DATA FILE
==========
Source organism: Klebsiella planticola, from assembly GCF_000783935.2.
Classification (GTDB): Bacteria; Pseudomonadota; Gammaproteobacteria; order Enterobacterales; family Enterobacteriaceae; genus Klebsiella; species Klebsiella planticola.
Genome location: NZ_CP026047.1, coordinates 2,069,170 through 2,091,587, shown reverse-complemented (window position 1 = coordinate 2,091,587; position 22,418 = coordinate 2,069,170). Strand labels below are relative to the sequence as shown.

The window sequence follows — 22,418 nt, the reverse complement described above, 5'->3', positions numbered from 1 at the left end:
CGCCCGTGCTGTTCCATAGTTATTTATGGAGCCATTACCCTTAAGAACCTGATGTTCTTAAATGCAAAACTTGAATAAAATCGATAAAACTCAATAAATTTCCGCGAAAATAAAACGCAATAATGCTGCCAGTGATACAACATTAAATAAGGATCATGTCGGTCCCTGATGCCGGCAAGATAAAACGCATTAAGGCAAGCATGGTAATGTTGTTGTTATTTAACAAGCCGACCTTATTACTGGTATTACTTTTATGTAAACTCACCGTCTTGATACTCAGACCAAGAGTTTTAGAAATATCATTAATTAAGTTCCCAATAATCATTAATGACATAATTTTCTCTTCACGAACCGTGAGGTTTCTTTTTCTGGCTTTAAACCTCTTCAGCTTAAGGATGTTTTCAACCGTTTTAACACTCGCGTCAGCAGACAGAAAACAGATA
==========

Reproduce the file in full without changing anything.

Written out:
Source organism: Klebsiella planticola, from assembly GCF_000783935.2.
Classification (GTDB): Bacteria; Pseudomonadota; Gammaproteobacteria; order Enterobacterales; family Enterobacteriaceae; genus Klebsiella; species Klebsiella planticola.
Genome location: NZ_CP026047.1, coordinates 2,069,170 through 2,091,587, shown reverse-complemented (window position 1 = coordinate 2,091,587; position 22,418 = coordinate 2,069,170). Strand labels below are relative to the sequence as shown.

The window sequence follows — 22,418 nt, the reverse complement described above, 5'->3', positions numbered from 1 at the left end:
CGCCCGTGCTGTTCCATAGTTATTTATGGAGCCATTACCCTTAAGAACCTGATGTTCTTAAATGCAAAACTTGAATAAAATCGATAAAACTCAATAAATTTCCGCGAAAATAAAACGCAATAATGCTGCCAGTGATACAACATTAAATAAGGATCATGTCGGTCCCTGATGCCGGCAAGATAAAACGCATTAAGGCAAGCATGGTAATGTTGTTGTTATTTAACAAGCCGACCTTATTACTGGTATTACTTTTATGTAAACTCACCGTCTTGATACTCAGACCAAGAGTTTTAGAAATATCATTAATTAAGTTCCCAATAATCATTAATGACATAATTTTCTCTTCACGAACCGTGAGGTTTCTTTTTCTGGCTTTAAACCTCTTCAGCTTAAGGATGTTTTCAACCGTTTTAACACTCGCGTCAGCAGACAGAAAACAGATA